Community members at the first Eastside Mural Ride in 2015
Los Angeles was once known as the mural capital of the world. For decades, artists from all over the world have painted walls all over the city depicting historical events, political figures, religious imagery, and everything else in between. Communities like Boyle Heights have a long history of artists painting murals that reflect the cultural values and traditions of a majority immigrant and Latinx community.
In 2015, People for Mobility Justice hosted the first Eastside Mural ride after being in- spired by community members who organized a mural ride in North East L.A. PMJ has continued to organize this ride over the years with the intention of bringing the community together to learn about the murals, their history, and their place in the community.
While this ride is being organized by PMJ and funded by the Metro Best Program, we encourage all individuals who will be going on this self-guided tour to reflect on how the impact of gentrification and displacement have changed the community. Support local vendors, be respectful of the community, and the spaces you will be visiting. This is not a tour for housing speculation, disrespect, and cultural appropriation. Safe riding!
Mariachi Plaza is a cultural hub in the Boyle Heights community. There are several murals to see here, but we cannot talk about this space without first providing a bit of history and context. A donut shop on the corner of First and Boyle became an informal gathering location for local mariachi musicians looking to be hired. While the area has physically changed over the years and the construction of the Goldline (L Line) changed the dynamics of how the musicians would get work, it wasn’t until 2009 when the line opened that they were able to come back and find stability.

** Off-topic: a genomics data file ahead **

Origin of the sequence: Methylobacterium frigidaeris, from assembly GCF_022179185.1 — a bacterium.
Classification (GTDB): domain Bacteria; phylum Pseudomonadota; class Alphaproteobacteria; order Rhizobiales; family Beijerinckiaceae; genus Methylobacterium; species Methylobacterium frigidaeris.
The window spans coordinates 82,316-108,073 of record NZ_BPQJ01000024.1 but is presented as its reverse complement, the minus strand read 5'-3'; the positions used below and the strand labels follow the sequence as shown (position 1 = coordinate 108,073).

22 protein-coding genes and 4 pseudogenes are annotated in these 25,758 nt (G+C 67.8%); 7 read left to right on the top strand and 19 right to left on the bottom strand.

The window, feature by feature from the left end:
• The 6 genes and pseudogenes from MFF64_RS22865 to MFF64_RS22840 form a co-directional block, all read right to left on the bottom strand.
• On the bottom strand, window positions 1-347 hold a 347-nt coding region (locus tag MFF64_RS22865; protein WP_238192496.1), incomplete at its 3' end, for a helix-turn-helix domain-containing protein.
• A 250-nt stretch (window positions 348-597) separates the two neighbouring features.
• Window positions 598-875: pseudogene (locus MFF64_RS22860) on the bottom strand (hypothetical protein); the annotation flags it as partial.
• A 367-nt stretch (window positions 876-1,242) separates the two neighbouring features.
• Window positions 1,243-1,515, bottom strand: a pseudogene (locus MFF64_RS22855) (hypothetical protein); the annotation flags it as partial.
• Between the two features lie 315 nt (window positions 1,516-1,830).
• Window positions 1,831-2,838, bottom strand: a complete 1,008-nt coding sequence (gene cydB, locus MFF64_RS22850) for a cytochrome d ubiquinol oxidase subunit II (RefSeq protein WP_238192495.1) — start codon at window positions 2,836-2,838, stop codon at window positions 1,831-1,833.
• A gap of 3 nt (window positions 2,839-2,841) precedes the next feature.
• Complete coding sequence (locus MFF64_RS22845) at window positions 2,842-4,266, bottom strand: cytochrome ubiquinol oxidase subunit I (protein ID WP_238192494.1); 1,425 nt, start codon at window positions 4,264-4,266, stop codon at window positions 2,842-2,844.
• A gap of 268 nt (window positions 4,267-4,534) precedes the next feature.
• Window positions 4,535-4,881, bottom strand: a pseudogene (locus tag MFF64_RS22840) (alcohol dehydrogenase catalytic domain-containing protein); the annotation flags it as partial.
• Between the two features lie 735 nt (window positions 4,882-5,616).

The kiosk/bandstand at the center of the plaza was a gift from the state of Jalisco, the birthplace of mariachi music. Renowned stone artisan, Juan Pablo Salas was commissioned to create it. Once the project was finished, it was shipped to Boyle Heights where Juan and his team put it together in 1998. The kiosk has been the site of numerous community events, music videos, movies, and tv shows over the years.
The train station itself also reflects elements of mariachi music into its design. Specifically, the awning on both sides of the station designed to look like Folklorico dress and the top of the station was designed to look like a guitar bridge. The sculptures at the station were created by Alejandro de la Loza.
Mariachi Plaza Murals